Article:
In our experience, RIA firms place a high importance on business continuity planning, yet often (particularly with smaller firms), either postpone or abbreviate the process of creating, testing and maintaining their business continuity plans.
These tendencies leave them exposed to the risk of disruptions in their ongoing responsibilities to clients. However, they would all agree that the protection of client information is essential to maintaining the integrity of their business.
Advisor Business Continuity Planning (BCP) In a NutshellWe employ this framework to help RIA firms implement their business continuity planning:
- Business Analysis. Identify the critical business processes that you must perform daily, as well as those that become critical in a typical 10-day period. Think through the possible and likely scenarios that could result in a business disruption (i.e. power outages, weather, systems failures in your office building). Take an inventory of all technologies and external partners that you rely on to run your business.
- Plan Design. Define the scope of your plan. (Will it cover disaster recovery only or should it be expanded to include succession planning to mitigate key-person risk?) Your BCP must also contain: firm policy/plan expectations, contingency scenarios, critical business functions (Day 1 vs. Day 10), critical business systems and how to access them, Contact information for employees, vendors and partners, alternate work location(s), back-up and restoration of critical information, protection of client information, and protocols for testing, updates and revisions.
- Implementation. With the buy-in and support of your leadership, socialize and review the plan with your team and provide training (and cross-training) for key activities, data access and data protection. Ensure that your plan is accessible to everyone from a remote location (e.g. current copy at home, copy on separate secure server or Intranet)
- Testing. Perform a "real" test at least annually by following the BCP as written. Your BCP should be self-implementing; it should contain the process for how to continue your business operations. Document gaps in the plan and document deviations from the plan. Require full participation (at the same time!) and test all critical functions and systems, including operations, vendors, and communications.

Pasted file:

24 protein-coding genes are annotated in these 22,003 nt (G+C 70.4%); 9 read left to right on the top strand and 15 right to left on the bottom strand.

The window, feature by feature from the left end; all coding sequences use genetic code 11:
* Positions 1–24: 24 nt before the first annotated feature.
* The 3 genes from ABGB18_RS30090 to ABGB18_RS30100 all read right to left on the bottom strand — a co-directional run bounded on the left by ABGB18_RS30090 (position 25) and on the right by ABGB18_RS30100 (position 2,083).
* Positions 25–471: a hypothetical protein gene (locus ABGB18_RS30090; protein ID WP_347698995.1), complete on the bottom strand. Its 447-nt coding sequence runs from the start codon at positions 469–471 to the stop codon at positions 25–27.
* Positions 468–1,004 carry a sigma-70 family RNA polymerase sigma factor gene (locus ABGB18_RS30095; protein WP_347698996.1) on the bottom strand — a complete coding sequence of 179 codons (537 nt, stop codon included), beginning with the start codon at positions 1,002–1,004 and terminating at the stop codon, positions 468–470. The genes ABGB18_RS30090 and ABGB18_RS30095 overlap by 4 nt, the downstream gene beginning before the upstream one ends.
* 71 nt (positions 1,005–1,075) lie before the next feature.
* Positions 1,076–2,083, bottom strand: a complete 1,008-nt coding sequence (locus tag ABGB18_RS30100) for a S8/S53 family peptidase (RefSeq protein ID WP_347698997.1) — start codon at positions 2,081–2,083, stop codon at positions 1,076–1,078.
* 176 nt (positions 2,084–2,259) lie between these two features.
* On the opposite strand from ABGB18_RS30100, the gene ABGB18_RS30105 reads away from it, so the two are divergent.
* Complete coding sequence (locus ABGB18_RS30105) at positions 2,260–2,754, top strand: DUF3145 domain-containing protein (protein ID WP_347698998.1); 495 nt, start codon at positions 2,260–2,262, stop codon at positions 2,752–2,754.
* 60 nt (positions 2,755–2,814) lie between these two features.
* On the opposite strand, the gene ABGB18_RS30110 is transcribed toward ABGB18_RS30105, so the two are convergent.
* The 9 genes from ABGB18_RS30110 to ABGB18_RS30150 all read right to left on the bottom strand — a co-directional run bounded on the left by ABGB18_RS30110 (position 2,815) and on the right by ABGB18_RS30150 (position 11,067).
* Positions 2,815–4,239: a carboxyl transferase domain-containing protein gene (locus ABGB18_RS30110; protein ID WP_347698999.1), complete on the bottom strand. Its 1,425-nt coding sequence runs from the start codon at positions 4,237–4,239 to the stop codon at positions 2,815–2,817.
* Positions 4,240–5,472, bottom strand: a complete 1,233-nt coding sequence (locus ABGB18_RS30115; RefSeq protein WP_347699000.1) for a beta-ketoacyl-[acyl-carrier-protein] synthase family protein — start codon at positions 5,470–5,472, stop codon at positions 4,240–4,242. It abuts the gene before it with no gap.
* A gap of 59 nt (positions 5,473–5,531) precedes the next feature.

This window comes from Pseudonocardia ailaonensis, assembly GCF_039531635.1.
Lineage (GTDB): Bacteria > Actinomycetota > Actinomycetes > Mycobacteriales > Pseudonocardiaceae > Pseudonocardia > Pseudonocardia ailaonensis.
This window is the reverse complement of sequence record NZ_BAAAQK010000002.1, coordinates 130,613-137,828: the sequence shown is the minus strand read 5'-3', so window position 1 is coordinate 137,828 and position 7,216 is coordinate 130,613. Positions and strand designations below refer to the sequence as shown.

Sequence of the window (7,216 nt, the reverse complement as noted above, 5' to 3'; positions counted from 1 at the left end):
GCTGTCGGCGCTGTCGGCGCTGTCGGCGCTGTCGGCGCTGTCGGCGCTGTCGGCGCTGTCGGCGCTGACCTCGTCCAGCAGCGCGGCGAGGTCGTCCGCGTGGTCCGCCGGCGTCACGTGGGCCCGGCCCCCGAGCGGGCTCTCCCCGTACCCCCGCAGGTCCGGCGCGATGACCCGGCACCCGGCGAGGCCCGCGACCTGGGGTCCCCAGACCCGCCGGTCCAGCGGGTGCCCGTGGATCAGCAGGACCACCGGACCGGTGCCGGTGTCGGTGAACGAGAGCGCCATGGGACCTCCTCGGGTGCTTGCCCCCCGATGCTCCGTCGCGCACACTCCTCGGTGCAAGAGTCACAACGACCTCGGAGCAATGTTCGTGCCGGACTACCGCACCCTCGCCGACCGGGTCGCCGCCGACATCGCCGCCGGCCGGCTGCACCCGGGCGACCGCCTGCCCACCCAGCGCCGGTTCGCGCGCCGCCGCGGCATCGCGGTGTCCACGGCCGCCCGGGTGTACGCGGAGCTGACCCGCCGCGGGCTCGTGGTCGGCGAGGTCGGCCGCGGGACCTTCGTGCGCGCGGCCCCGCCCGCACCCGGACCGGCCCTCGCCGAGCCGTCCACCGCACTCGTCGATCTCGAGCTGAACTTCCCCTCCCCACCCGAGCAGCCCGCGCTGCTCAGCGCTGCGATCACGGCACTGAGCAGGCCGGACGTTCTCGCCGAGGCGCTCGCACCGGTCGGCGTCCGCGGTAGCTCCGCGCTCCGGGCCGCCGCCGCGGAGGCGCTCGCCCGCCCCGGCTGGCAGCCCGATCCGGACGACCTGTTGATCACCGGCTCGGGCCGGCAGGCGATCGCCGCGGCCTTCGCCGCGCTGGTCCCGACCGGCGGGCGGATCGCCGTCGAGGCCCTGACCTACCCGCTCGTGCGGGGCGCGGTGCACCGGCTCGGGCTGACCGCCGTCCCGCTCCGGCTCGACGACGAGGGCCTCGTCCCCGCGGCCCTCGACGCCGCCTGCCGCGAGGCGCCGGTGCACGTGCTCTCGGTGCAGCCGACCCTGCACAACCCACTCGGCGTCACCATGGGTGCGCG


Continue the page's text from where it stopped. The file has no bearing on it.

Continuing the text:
- Maintenance. Update your plan on a real-time basis for process changes, technology enhancements, regulatory changes, and contact information. Deliver and train your team on changes.
Through the Regulator's EyesThe SEC has identified business continuity planning as a requirement for RIA firms. (See SEC Release IA 2204) While they require policies and procedures to address business continuity, they do not mandate specific requirements for the BCP, other than it must address the procedures to meet the fiduciary responsibility to protect client interests from being at risk as a result of an advisor’s inability to operate. Some states have adopted formal BCP requirements for state-registered RIA firms. If you are a state-registered RIA firm, be sure to verify your BCP meets applicable state requirements, or check with your compliance consultant.
Regardless of the implicit or explicit requirements, all RIAs should have a formal BCP in place to demonstrate to regulators and clients that they have planned for the undisrupted performance of their fiduciary duty.
CCO Best Practices
- Plan for the 99.5% and not the 0.5%
- Ensure buy-in from senior management and owners
- Test your plan at least annually by selecting one day to conduct business from alternate location(s)
- Update your plan with new and changing contact information for staff and external partners
- Ensure that information security is a priority of your BCP, including the protection of client information during business disruptions
- For state-registered RIAs, validate against the NASAA model rule for business continuity planning
- Leverage your business continuity planning obligations by using them as a foundation for a documented operating plan (Operating Manual) for your business. Your firm's activities can run just as smoothly day-to-day as they do during business disruption!
The AdvisorAssist CCO Series is a collection of blog posts that cover each of the elements of your RIA's compliance program. Each post will provide an overview of one compliance topic, including our insights on how regulators view each topic as well as some practical steps to help Chief Compliance Officers address this topic. As always, we would welcome your comments and thoughts.